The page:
Intellectual Property ("IP") consists of the expression of ideas. IP may exist in many forms, including without limitation artistic works, literary works, inventions, discoveries, processes, knowledge, data sets, data bases, audio visual and computer material or equivalent circuitry, biotechnology and genetic engineering products (including plant cultivars and germ plasma), computer software, circuit board schematics, and any other item, knowledge, thought, or product of research.
To further illustrate the difference between IP and other forms of property, consider the following situations:
A piece of paper with writing on it. The paper and the actual ink used to make the written marks are legally considered "tangible personal property", belonging to the person who bought the paper and pen. The information contained by the arrangement of the marks on the paper is "intellectual property", and is generally (subject to some exceptions) owned by the person who created the information.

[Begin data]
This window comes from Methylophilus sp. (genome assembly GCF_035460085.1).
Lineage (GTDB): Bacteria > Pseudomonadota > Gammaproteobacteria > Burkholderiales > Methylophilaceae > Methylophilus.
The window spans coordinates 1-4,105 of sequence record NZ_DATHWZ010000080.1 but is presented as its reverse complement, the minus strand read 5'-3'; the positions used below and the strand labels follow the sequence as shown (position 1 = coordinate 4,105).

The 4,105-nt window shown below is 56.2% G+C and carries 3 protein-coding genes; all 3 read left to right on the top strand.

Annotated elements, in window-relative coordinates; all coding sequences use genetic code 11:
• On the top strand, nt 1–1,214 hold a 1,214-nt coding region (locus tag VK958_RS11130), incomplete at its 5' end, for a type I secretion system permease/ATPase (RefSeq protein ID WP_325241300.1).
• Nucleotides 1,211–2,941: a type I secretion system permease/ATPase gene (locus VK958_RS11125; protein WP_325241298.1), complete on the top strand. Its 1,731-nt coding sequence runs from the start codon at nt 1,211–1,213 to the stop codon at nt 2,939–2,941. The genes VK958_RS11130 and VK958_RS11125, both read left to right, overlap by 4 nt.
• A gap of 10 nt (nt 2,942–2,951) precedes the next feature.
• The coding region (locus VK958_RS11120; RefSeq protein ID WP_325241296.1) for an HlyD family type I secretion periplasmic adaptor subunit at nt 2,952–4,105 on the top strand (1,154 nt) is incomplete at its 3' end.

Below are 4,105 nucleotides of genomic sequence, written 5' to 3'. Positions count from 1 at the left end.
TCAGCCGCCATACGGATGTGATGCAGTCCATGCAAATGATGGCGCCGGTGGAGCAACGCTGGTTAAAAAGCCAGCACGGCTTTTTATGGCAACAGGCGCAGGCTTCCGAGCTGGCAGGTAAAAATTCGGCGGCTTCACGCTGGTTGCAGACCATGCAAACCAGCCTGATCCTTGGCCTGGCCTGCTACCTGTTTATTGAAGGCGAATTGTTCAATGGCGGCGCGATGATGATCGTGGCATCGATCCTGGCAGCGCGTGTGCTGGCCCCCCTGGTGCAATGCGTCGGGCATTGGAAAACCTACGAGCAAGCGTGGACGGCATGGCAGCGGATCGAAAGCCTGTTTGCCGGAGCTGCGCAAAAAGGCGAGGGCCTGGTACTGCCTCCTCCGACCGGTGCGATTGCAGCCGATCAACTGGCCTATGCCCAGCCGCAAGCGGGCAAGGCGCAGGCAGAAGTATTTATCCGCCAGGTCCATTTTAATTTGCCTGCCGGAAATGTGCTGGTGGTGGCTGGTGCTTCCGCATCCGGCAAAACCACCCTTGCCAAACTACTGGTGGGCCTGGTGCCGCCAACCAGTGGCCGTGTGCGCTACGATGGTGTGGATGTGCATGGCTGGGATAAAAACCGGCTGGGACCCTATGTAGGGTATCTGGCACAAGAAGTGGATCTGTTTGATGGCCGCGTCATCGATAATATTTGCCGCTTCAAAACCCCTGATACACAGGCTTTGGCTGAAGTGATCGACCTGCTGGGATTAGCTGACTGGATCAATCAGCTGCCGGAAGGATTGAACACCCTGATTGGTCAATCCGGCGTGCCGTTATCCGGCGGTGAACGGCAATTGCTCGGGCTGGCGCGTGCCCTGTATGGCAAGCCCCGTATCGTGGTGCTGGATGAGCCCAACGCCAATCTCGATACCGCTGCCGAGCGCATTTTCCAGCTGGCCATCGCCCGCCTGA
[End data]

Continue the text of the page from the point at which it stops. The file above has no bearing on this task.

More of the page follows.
A mural painted on the outside wall of a down-town office building. The office building is legally considered "real property". The paint used to create the mural is either "real property" or "personal property" (depending upon whether or not it is affixed to the land ... a question that is very legal and the answer to which is not necessary for our purposes). The arrangement of the paint molecules, including differences in colour and texture, form "intellectual property".